While the much-feared Autumn Statement ended up being nowhere near as bad for FE as had been trailed, the sector wasn’t without its casualties. One organisation namechecked as a fall guy to help make the £360 million of savings needed by 2019-20 was the poor old UK Commission for Employment and Skills (UKCES).
Since then, there has been no news on the self-styled “industry-led organisation that offers guidance on skills and employment issues”. But it certainly seems to be an easy way for the Department for Business, Innovation and Skills (Bis) to save a few bob: in 2014-15, a whopping 94 per cent of UKCES’ £40.9 million budget came directly from Bis.
And FErret’s spies in Westminster say that the winding up of UKCES is likely to be formally announced after next month’s board meeting, with the organisation expected to have shuffled off its mortal coil by the summer.
But with dozens of redundancies to push through, closing the organisation will not come cheap – and this cost would come at a time when Bis will be preoccupied with setting up the new Institute of Apprenticeships, which will overlap with many of UKCES’ functions.
A Bis spokeswoman said that UKCES’ funding would be withdrawn during the 2016-17 financial year, but that the body would be left to make the final decision on whether it will cease to exist.
And what of the major pieces of work for which UKCES is known – not least, the Employer Skills Survey, Employer Perspectives Survey and National Occupational Standards? There is no shortage of interested parties keen to keep them going in some form, FErret understands, and Bis is still locked in talks about their future. Watch this space.
It is common practice for ministers, when greeting the new intake of MPs after a general election, to make it clear that their door is always open for them to come and speak about any issues that they have.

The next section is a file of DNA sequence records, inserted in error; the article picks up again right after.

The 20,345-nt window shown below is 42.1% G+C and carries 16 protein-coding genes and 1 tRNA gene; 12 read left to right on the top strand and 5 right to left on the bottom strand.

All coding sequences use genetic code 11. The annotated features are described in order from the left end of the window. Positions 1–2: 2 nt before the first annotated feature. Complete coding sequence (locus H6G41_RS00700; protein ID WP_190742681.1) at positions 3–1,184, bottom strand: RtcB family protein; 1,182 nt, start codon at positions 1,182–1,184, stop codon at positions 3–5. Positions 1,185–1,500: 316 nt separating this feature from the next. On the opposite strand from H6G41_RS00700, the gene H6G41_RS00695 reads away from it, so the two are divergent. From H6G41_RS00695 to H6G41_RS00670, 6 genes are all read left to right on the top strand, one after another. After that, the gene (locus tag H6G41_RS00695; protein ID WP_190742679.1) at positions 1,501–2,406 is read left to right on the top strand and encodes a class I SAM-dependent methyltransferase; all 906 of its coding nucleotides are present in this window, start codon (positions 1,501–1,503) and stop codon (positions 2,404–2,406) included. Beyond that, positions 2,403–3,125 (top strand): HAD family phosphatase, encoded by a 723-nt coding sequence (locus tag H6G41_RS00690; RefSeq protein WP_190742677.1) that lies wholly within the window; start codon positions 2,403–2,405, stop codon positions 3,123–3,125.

But there was a notable exception as far as skills minister Nick Boles was concerned. FErret has got wind that, in the heady early days of the new majority Conservative government in May, he reportedly said that he would welcome a visit about any FE and skills-related matter – as long as it wasn’t sixth-form colleges and VAT.
The Drop the Learning Tax campaign – spearheaded by the Sixth Form Colleges’ Association – certainly built up a head of steam, to such an extent that a year ago it recruited some celebrity backing in the shape of actor Colin Firth and X Factor host Dermot O’Leary. The latter, a former student at the Sixth Form College, Colchester, said that he was supporting the campaign because he wanted “future sixth-form college students to benefit from the sort of education that has served me so well over the years”. Barely a session of education questions in the House of Commons went by without at least one MP making representations on behalf of their local college.
And it seemed that the tenacious campaigning had finally achieved its goal in November, when chancellor George Osborne announced that colleges would be free to convert to become academies “so they no longer have to pay VAT”.
And the reason for this volte-face? Pestering politicians into submission. A key factor behind the decision seems to have been that ministers were simply sick and tired of people wittering on about sixth-form colleges and VAT. So what can we learn from this approach to lobbying? If at first you don’t succeed, nag, nag, nag again.